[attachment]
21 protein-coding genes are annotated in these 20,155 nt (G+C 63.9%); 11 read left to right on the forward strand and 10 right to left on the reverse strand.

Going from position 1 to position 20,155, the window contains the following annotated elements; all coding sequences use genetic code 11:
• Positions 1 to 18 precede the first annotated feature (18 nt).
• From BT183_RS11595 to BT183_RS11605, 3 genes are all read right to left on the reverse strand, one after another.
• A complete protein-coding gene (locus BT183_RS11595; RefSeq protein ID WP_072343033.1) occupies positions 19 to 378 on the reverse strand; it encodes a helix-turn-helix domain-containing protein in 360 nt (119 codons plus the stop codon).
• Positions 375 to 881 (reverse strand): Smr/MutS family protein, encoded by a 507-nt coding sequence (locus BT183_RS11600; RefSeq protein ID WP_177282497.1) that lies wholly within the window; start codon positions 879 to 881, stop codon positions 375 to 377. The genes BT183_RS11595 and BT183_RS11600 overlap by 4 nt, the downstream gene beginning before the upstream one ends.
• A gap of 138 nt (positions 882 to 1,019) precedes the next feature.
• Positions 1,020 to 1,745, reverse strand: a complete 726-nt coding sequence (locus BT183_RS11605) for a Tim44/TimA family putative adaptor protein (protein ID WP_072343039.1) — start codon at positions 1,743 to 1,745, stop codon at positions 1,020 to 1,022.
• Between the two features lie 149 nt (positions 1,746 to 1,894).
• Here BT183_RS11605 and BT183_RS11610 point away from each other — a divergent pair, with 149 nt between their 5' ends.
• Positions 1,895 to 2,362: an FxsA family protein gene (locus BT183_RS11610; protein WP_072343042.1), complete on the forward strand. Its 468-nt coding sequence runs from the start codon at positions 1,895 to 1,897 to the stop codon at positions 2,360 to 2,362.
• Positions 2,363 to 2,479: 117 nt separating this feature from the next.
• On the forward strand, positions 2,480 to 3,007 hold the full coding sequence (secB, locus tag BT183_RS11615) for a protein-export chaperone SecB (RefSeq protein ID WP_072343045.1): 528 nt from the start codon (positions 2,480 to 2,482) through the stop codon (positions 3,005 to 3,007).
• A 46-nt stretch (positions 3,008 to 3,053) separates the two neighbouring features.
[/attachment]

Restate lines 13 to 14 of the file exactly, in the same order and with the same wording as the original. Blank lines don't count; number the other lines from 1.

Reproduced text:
• On the forward strand, positions 2,480 to 3,007 hold the full coding sequence (secB, locus tag BT183_RS11615) for a protein-export chaperone SecB (RefSeq protein ID WP_072343045.1): 528 nt from the start codon (positions 2,480 to 2,482) through the stop codon (positions 3,005 to 3,007).
• A 46-nt stretch (positions 3,008 to 3,053) separates the two neighbouring features.